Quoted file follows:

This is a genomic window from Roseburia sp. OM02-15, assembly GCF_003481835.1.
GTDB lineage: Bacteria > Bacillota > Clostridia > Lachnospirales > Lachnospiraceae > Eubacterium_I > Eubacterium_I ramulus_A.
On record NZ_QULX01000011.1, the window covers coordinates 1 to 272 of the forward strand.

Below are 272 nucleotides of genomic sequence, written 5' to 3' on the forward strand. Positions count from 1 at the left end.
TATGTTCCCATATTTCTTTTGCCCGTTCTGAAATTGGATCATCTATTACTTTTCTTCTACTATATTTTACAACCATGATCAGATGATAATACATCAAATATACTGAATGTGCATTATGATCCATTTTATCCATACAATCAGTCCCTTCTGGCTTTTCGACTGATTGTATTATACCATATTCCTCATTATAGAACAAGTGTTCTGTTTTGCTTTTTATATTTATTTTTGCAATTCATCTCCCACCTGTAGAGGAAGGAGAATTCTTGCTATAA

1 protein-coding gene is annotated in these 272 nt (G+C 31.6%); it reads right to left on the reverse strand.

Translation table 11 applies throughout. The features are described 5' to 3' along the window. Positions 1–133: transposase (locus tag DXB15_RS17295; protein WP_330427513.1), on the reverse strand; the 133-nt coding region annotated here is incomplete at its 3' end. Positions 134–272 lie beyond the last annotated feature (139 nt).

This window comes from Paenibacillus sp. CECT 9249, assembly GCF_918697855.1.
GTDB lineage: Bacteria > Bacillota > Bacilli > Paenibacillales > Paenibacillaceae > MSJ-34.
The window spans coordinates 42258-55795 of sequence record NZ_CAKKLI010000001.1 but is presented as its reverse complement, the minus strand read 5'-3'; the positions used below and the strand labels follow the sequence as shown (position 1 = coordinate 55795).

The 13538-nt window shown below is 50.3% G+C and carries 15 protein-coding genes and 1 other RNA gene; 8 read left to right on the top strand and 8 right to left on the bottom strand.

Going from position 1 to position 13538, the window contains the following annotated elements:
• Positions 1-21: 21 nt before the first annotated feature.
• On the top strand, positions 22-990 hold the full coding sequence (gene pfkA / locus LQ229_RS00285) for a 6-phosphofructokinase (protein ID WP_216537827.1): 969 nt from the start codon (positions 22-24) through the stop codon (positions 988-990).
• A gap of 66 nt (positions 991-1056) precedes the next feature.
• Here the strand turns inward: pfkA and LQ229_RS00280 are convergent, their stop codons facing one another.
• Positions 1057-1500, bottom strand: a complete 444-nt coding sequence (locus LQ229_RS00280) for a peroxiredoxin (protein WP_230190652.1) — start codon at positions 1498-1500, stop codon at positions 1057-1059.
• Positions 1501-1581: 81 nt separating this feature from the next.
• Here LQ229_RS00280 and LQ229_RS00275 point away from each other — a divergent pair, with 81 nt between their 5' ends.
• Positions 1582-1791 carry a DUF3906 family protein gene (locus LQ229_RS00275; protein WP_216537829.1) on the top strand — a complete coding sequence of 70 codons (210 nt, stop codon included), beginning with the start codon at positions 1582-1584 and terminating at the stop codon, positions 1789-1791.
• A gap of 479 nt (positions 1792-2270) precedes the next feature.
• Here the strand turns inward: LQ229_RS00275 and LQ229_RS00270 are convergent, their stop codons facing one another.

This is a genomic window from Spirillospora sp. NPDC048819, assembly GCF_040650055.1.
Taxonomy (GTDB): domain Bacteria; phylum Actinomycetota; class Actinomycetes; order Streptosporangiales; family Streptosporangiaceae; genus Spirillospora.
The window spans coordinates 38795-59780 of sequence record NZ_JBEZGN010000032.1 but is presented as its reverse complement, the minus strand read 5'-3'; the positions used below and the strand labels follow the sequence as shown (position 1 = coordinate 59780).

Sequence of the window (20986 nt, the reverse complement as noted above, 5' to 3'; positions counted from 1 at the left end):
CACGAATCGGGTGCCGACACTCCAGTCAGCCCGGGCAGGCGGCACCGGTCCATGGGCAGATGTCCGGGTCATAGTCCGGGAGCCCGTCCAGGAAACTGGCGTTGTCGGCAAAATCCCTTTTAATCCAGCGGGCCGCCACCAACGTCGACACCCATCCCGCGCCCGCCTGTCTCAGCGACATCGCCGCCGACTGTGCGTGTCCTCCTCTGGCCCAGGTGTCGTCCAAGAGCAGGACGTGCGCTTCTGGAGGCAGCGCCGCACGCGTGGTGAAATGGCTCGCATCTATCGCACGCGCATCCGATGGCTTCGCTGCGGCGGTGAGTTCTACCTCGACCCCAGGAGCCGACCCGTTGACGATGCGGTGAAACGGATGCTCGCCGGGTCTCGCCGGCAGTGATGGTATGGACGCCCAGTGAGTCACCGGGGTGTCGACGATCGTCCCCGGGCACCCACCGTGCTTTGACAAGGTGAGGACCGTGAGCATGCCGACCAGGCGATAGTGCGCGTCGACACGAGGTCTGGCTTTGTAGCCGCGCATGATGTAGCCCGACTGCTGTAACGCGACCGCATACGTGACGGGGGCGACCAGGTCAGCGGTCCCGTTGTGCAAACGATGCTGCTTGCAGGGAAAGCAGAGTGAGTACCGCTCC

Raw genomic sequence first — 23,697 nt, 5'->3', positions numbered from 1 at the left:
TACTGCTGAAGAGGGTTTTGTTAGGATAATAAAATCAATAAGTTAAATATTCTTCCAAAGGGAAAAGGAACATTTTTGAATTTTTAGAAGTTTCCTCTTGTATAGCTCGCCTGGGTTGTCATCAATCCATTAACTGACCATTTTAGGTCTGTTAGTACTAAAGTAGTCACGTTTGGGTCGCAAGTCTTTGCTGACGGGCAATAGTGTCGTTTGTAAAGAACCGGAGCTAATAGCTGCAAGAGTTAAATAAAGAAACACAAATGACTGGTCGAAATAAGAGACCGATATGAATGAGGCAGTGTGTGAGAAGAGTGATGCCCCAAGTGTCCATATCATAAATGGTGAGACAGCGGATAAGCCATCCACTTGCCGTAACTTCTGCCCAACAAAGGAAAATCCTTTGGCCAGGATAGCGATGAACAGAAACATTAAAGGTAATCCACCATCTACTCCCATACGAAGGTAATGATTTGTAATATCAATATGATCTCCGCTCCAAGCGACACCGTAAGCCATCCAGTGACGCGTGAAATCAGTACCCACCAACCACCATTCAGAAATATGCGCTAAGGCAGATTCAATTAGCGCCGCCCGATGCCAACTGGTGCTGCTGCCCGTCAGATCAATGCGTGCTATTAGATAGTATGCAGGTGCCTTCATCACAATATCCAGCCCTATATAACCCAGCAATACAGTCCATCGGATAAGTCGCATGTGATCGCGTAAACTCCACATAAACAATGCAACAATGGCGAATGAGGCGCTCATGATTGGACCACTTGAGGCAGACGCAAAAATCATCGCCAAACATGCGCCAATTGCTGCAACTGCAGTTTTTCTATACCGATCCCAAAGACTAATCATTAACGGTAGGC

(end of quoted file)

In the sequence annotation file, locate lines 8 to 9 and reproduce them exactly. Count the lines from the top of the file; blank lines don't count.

This window comes from Paenibacillus sp. CECT 9249, assembly GCF_918697855.1.
GTDB lineage: Bacteria > Bacillota > Bacilli > Paenibacillales > Paenibacillaceae > MSJ-34.